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Should vehicular parapets be designed to be strong?

Parapets are designed to satisfy different containment levels. The containment level represents the magnitude of impact that the parapet is supposed to uphold.

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A parapet designed as low containment level can hardly withstand the impact by large vehicles which may even damage the parapet. On the other hand a parapet designed as high containment level can effectively contain safety large vehicle. However, when it is collided by light vehicles, it is expected that it would cause considerable damage to the light vehicles and its passengers on board. Therefore, strong parapets may not necessarily mean a good parapet.

This question is taken from book named – A Self Learning Manual – Mastering Different Fields of Civil Engineering Works (VC-Q-A-Method) by Vincent T. H. CHU.

Can vehicular parapets withstand the collision of double-decked bus?

Basically the major problem associated with the collision of double-decked bus lies on the possible overturning of the bus upon collision. The overturning moment is the product of impact force and the difference in the centre of gravity of bus and the height of vehicular parapet. The restoring moment is the product of bus weight and 0.5 times the width of bus.

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In fact, owing to the elastic deformation of both the parapet and bus, it is expected that the impact force, and hence the overturning moment may not be larger than the restoring moment for 1.1m high vehicular parapet. Computer simulations have to be conducted to verify if a double-decked bus traveling at a certain speed would roll over the parapet when impacted at a certain angle.

This question is taken from book named – A Self Learning Manual – Mastering Different Fields of Civil Engineering Works (VC-Q-A-Method) by Vincent T. H. CHU.

When are the conditions which warrant the installation of safety barriers along roads?

In general there are several main conditions which warrant the installation of safety barriers along roads:

(i) It protects vehicles from hitting a roadside object (e.g. bridge pier, sign post, walls etc). Conversely, it protects the roadside object from damage by collision of vehicles.

(ii) It avoids the crossing over of vehicles over central median.

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(iii) It protects the vehicle from falling down a steep slope (more than 3m high)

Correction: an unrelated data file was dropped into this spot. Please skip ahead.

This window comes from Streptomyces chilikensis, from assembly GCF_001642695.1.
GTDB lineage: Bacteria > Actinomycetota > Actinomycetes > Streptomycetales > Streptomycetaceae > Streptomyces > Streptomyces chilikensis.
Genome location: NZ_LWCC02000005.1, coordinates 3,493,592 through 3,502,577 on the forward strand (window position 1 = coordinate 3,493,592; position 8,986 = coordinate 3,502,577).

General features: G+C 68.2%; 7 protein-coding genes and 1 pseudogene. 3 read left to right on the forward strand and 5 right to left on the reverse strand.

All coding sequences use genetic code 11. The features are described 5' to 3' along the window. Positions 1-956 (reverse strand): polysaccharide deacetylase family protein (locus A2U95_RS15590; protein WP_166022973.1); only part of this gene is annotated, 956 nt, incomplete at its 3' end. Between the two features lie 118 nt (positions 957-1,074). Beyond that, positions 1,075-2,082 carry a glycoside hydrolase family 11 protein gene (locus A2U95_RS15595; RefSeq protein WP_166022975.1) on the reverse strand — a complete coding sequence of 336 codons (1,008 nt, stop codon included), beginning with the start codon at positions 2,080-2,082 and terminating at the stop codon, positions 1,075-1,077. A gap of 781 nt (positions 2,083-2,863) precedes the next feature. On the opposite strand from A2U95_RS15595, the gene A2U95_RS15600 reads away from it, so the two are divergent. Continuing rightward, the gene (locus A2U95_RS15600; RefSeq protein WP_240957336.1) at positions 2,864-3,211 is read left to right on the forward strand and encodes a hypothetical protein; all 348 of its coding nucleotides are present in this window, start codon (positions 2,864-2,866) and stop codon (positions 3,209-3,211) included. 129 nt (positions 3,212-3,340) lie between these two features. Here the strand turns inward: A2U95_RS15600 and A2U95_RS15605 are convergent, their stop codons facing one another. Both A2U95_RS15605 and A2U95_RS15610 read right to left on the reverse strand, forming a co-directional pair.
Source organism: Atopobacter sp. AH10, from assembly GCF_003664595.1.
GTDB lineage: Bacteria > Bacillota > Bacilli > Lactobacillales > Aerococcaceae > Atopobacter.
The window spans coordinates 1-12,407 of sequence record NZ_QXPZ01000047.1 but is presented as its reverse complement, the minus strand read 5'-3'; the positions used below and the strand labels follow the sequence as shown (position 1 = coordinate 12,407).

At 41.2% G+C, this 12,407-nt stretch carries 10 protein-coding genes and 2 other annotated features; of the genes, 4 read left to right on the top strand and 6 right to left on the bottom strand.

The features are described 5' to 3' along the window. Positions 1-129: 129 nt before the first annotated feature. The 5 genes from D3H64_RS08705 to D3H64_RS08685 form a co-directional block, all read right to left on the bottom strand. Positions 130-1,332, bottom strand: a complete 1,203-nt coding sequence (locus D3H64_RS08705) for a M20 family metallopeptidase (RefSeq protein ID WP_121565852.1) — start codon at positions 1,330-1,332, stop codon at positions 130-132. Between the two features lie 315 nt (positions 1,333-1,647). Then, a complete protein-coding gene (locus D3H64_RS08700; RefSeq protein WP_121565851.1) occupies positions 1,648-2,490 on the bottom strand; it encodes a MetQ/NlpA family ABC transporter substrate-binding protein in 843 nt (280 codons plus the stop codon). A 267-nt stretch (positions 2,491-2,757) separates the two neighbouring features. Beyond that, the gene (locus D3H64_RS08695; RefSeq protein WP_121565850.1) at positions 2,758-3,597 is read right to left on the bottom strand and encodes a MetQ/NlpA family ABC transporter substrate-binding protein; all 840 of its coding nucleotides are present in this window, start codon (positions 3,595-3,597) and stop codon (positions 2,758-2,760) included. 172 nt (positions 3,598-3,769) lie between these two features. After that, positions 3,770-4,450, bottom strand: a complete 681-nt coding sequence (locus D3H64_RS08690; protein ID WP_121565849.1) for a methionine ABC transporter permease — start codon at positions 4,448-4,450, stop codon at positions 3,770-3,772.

(iv) A poor record of accidents involving run-off vehicles.

This question is taken from book named – A Self Learning Manual – Mastering Different Fields of Civil Engineering Works (VC-Q-A-Method) by Vincent T. H. CHU.

What are the differences between tensioned corrugated beam and untensioned corrugated beam?

Tensioned corrugated beam is mainly used in high speed road while untensioned corrugated beam is mainly used in low speed road.

Tensioned corrugated beam is designed mainly for use on central reservation. When a vehicle crashes into tensioned corrugated beam, the beam remains in tension while the post gives way to allow for deformation.
Tensioned corrugated beam absorbs impact energy by deflecting as a whole and helps the vehicle decelerate, and at the same time guide it back towards the carriageway in a gradual and controlled manner. Tensioned corrugated beam is normally not used on curves with radius less than 120m.

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Untensioned corrugated beam is commonly used for road bends where radius of curvature is small as the use of untensioned beam does not require tensioning device. It is designed to deform in beams and to re-direct impacting vehicles on a course as close as possible parallel to the barrier.

This question is taken from book named – A Self Learning Manual – Mastering Different Fields of Civil Engineering Works (VC-Q-A-Method) by Vincent T. H. CHU.

What is the difference between safety fence and safety barrier?

A safety fence is intended to absorb some energy caused by hitting vehicles and to realign the vehicles to move parallel to the safety fence.

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A safety barrier is intended to provide containment instead of energy absorption upon hit by vehicles. Hence, it is anticipated to have little deflection and deformation only. After crashing, it serves to re-direct the vehicles along the line of barrier.

This question is taken from book named – A Self Learning Manual – Mastering Different Fields of Civil Engineering Works (VC-Q-A-Method) by Vincent T. H. CHU.